Do you really know what your operational costs are and the details of the products or services that you are purchasing?
Many manufacturing companies know what they’ve spent in direct material and direct labor.
But when it comes to indirect expenditures, the clarity is just not there.
Ironically, a company can grow substantially and be spending tens to hundreds of millions of dollars on indirect expenses and not have the right process or program in place to analyze or manage it.
To properly analyze this type of spend, it is necessary to,
- Define the company’s indirect categories of spend
- Answer questions about ‘agency’
- Create, publish and support a ‘company-wide’ Procurement program
Defining the Company’s Operational / Indirect Spend
The first step in understanding a company’s ‘operational spend’ requires categorizing, coding and documenting the spend, i.e., the company must have a way of grouping and associating multiple transactions.
This allows the firm to document, tally and analyze dollar amounts and transactions in each category.
The next step, creating an agency doctrine, is more complex but perhaps even more important and must be addressed for a company to manage the indirect spend.
The important questions senior executives must ask themselves about agency is,
- Where, for what categories and amounts, and whom should have the responsibility for the stewardship of purchases on behalf of the company?
- What are the reasons that the control has been specified in this manner?
Creating, Publishing and Supporting an Agency Doctrine and Procurement Policy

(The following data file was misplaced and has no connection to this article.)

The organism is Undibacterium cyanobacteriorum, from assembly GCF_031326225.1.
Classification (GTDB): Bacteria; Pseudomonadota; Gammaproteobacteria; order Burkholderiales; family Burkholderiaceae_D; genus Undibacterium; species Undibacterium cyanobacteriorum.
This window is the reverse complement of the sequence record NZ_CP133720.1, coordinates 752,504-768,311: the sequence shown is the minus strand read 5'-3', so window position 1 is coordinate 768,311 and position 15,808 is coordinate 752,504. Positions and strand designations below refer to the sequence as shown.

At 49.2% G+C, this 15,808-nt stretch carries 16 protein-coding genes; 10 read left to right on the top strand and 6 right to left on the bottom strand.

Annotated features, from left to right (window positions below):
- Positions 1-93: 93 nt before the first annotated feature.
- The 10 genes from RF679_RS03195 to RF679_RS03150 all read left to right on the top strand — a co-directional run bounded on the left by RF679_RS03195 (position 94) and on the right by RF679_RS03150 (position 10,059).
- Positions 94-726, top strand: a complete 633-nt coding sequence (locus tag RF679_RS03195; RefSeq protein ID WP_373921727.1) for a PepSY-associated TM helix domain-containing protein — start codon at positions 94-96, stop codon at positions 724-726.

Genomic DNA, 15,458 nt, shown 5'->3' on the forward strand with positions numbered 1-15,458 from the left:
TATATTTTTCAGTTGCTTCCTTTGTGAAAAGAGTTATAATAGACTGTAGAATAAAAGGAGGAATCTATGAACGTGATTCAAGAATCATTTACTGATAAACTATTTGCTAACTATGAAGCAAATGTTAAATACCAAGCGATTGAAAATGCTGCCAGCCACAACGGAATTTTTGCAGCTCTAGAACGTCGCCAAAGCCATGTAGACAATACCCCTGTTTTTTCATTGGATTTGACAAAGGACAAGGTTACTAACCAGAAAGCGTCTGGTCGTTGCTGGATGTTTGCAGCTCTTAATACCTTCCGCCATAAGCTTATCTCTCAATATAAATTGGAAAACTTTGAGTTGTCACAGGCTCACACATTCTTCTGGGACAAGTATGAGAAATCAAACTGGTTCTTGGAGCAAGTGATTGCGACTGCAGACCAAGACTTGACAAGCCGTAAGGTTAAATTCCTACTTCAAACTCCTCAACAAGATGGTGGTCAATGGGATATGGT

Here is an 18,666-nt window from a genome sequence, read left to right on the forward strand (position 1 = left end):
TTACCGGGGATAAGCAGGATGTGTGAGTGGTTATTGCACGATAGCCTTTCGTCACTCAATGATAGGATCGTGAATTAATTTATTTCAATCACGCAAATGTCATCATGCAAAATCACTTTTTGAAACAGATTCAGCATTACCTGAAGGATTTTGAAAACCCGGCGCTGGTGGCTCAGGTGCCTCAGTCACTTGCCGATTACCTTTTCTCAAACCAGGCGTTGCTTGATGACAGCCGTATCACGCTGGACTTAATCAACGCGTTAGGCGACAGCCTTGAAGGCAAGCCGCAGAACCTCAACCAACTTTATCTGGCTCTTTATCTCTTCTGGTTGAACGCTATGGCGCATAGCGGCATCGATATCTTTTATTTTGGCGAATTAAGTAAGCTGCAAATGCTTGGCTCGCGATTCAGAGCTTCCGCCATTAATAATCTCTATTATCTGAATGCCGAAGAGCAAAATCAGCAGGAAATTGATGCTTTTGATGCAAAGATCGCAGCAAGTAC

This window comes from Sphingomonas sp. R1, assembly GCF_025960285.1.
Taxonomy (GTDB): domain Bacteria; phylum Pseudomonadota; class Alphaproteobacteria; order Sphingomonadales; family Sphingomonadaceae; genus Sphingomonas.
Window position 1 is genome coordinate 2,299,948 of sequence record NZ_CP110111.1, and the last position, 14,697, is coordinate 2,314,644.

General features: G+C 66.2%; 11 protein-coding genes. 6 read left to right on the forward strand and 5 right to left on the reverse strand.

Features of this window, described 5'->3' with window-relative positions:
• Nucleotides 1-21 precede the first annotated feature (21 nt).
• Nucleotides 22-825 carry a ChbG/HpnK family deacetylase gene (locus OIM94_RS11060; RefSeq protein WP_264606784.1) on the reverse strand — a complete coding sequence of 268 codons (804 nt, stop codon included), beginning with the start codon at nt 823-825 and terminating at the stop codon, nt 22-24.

For a company to control spend, there needs to be an agency doctrine, i.e., a written policy that specifically authorizes individuals to act as ‘agents’ for the company when expending company assets.
Likewise, the company will need to create a procurement program so that all company personnel (and suppliers alike) know what needs to be done to obtain the necessary products and services needed to support the company operation.
Senior Management Support
Understandably, the agency doctrine and procurement program must be thorough, working as intended (and absolutely should be tested before release).
However, unless executive management supports all facets of this program, it will not be followed and in that case not provide the information required to properly manage this spend.
The Bottom Line. Knowing what the company’s operational costs are is the first step that is needed to manage these costs. To properly analyze spend, companies must categorize what is being purchased. Likewise, the company must develop and publish an agency doctrine and procurement policy. Finally, executive management must completely support these programs.